Asked by CNBC during Wednesday's press conference about his motivation for leaving his role as chairman of reinsurer Swiss Re to return to UBS, Ermotti said there was "a call of duty aspect" to the decision, which comes at a pivotal time for the Swiss banking system.
"And also, frankly speaking, I always thought that despite all these discussions and the size of the bank, I always felt that the next chapter I wanted to write back then was a chapter of doing a transaction like this one," Ermotti added.
— Elliot Smith
Combined UBS-Credit Suisse may not be good for financial system in long-run, strategist says
Peter Garnry, head of equity strategy at Saxo Bank, says there are big picture questions to consider as the Swiss banking giants merge.
Danish Energy Agency: Renewables the answer to Europe’s energy sovereignty
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Stocks on the move: OCI up 13%, Maersk down 25%
Chemicals firm OCI topped the Stoxx 600 index in late morning trade.
The stock was up 13% after the company said Tuesday it would review the recommendations made in a letter from shareholder Inclusive Capital Partners, which said it was trading at a significant discount to its intrinsic value.
Shipping giant Moeller-Maersk, meanwhile, plunged 25% on its ex-dividend day. The firm on Tuesday announced at its annual general meeting it would pay an extraordinary dividend of 2,300 Danish krone ($335 dollars) in addition to a regular dividend of DKK 2,000.00 per share.
— Jenni Reid
Sergio Ermotti returns as UBS CEO to oversee Credit Suisse takeover
CNBC's Joumanna Bercetche and Geoff Cutmore discuss the news that Sergio Ermotti will replace current UBS CEO Ralph Hamers.
Ermotti UBS CEO appointment will calm nerves and build trust in Swiss banks: analyst
Beat Wittmann, partner at Porta Advisors, discusses UBS' appointment of Sergio Ermotti as CEO.
Europe stocks open higher
European stock markets were upbeat in early Wednesday trade, with the pan-regional Stoxx 600 index up 0.5% at 8:20 a.m. London time.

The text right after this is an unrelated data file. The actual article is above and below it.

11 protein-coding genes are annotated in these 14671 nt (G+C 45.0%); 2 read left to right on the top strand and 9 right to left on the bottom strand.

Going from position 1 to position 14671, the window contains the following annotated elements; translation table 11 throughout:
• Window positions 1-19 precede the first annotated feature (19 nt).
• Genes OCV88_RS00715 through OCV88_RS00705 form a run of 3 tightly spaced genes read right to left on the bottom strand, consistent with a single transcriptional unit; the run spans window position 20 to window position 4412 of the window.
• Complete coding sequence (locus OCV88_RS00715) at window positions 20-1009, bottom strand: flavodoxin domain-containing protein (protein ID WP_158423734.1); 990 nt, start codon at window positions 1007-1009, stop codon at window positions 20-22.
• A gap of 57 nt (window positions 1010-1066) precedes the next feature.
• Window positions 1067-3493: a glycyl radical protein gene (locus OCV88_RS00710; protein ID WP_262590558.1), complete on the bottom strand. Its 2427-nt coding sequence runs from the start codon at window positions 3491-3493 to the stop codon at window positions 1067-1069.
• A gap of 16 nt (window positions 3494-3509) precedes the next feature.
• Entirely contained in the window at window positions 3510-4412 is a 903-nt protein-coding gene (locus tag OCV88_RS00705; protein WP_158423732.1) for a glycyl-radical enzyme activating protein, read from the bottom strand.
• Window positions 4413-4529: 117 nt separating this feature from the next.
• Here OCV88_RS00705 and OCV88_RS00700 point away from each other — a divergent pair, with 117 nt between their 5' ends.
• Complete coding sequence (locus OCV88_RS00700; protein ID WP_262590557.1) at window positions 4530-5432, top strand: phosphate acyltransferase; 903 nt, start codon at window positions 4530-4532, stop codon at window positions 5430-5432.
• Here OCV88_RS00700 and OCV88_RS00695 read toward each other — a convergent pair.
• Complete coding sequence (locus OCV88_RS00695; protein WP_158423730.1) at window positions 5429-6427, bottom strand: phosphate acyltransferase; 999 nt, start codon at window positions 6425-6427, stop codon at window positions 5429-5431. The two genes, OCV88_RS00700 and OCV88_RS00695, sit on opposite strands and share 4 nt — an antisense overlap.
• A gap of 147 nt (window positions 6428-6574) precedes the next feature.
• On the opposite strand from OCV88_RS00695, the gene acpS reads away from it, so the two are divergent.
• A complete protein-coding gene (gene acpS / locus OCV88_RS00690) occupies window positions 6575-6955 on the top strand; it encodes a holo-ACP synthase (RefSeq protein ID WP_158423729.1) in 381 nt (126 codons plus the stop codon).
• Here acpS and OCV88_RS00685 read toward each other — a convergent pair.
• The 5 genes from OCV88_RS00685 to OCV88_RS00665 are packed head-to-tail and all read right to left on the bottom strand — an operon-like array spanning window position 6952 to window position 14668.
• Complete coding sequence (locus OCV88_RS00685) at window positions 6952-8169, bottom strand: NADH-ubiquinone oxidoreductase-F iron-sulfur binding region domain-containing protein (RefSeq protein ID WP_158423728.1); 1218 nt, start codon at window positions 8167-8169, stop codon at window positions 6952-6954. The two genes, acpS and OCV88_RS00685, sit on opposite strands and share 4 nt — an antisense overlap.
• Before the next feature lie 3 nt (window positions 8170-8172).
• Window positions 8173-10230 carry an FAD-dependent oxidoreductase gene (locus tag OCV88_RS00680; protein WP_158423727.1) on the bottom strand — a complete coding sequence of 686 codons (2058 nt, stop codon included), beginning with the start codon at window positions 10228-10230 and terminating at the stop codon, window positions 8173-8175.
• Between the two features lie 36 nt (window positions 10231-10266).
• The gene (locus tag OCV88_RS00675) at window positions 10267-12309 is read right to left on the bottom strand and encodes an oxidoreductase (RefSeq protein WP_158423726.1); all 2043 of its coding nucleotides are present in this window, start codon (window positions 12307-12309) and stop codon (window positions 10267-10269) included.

France's CAC 40 was up by 0.65%, Germany's DAX by 0.42% and the U.K.'s FTSE 100 by 0.26%.
Banks extended the previous session's gains, climbing 0.5%.
— Jenni Reid
Sergio Ermotti to take over as UBS CEO
UBS on Wednesday named Sergio Ermotti as its new Group CEO, following the recent acquisition deal of Credit Suisse.
The move will be effective April 5.
Current CEO Ralph Hamers is set to remain at UBS and work alongside Sergio P. Ermotti to advise the bank during a transition period.
— Joanna Tan, Jihye Lee
CNBC Pro: Here's where to invest $10,000 right now, according to the pros
Markets have been hit by volatility over the past month leading some retail investors to question where to park their money.
If you had $10,000 to invest, where should you put it amid the uncertainty, and how much should you allocate to each asset class? CNBC Pro speaks to portfolio managers and investors to find out.
CNBC Pro subscribers can read more here.
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CNBC Pro: As volatility persists, this is what investors can expect in the second quarter — according to history
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This is particularly notable after a year of negative returns.
Here, CNBC Pro subscribers can read how markets have performed in similar conditions historically.
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European markets: Here are the opening calls
European markets are heading for a broadly higher open Wednesday.
The U.K.'s FTSE 100 index is expected to open 2 points lower at 7,485, Germany's DAX 35 points higher at 15,175, France's CAC up 15 points at 7,103 and Italy's FTSE MIB 57 points higher at 25,915, according to data from IG.
Earnings are set to come from Next and data releases will include Italian and Russian unemployment figures for February.
— Holly Ellyatt